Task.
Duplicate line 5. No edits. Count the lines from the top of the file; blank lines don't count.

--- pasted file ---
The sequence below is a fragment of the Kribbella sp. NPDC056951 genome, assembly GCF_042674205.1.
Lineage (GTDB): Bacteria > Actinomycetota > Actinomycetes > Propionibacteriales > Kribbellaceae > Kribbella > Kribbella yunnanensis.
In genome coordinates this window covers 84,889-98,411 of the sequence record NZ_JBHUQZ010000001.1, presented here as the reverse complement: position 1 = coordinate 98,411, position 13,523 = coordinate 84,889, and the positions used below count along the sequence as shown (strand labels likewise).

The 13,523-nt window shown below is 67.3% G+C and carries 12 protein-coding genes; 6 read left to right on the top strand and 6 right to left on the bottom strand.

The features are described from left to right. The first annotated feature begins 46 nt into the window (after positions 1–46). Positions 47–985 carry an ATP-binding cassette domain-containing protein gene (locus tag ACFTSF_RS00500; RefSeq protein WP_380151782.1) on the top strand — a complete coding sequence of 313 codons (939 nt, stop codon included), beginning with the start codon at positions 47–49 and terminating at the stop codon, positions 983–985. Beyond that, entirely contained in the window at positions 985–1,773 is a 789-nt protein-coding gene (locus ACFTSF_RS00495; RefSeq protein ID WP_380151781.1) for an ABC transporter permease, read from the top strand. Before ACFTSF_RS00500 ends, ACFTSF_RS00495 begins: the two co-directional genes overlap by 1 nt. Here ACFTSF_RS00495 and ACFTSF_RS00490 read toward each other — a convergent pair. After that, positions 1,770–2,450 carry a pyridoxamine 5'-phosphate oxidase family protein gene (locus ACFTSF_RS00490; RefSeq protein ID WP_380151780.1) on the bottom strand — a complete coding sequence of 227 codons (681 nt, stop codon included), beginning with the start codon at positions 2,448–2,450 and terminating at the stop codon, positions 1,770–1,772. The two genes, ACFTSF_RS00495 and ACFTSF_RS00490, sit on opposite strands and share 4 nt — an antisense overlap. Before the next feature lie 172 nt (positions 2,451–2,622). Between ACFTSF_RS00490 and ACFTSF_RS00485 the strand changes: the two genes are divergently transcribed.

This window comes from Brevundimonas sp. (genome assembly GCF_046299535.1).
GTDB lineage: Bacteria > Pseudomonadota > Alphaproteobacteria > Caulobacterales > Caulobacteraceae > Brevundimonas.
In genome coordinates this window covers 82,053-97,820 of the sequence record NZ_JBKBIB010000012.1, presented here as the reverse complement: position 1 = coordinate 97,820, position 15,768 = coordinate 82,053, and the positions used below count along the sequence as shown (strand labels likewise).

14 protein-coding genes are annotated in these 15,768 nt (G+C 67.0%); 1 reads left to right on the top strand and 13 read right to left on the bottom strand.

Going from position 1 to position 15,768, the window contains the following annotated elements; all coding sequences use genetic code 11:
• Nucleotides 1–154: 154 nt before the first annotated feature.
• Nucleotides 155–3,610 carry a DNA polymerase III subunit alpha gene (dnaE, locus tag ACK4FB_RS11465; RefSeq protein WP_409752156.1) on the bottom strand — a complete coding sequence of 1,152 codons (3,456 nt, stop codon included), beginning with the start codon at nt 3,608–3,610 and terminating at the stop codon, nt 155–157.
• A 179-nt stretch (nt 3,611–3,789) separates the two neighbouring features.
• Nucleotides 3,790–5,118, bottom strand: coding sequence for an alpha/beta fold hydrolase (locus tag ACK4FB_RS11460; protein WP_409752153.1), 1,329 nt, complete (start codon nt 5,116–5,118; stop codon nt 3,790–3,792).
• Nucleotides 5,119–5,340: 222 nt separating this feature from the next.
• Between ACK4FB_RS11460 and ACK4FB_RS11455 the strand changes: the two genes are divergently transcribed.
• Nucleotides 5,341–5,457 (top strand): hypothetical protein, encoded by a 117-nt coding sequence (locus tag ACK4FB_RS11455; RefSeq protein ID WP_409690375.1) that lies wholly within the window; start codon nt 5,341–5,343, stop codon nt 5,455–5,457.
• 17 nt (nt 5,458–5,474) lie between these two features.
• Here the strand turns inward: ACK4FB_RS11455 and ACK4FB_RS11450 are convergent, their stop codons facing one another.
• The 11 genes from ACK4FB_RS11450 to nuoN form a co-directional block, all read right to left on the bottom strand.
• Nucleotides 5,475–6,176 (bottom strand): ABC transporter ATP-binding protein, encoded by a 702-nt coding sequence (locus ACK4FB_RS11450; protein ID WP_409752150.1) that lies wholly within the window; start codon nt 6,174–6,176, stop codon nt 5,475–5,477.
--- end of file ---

The features are described from left to right. The first annotated feature begins 46 nt into the window (after positions 1–46). Positions 47–985 carry an ATP-binding cassette domain-containing protein gene (locus tag ACFTSF_RS00500; RefSeq protein WP_380151782.1) on the top strand — a complete coding sequence of 313 codons (939 nt, stop codon included), beginning with the start codon at positions 47–49 and terminating at the stop codon, positions 983–985. Beyond that, entirely contained in the window at positions 985–1,773 is a 789-nt protein-coding gene (locus ACFTSF_RS00495; RefSeq protein ID WP_380151781.1) for an ABC transporter permease, read from the top strand. Before ACFTSF_RS00500 ends, ACFTSF_RS00495 begins: the two co-directional genes overlap by 1 nt. Here ACFTSF_RS00495 and ACFTSF_RS00490 read toward each other — a convergent pair. After that, positions 1,770–2,450 carry a pyridoxamine 5'-phosphate oxidase family protein gene (locus ACFTSF_RS00490; RefSeq protein ID WP_380151780.1) on the bottom strand — a complete coding sequence of 227 codons (681 nt, stop codon included), beginning with the start codon at positions 2,448–2,450 and terminating at the stop codon, positions 1,770–1,772. The two genes, ACFTSF_RS00495 and ACFTSF_RS00490, sit on opposite strands and share 4 nt — an antisense overlap. Before the next feature lie 172 nt (positions 2,451–2,622). Between ACFTSF_RS00490 and ACFTSF_RS00485 the strand changes: the two genes are divergently transcribed.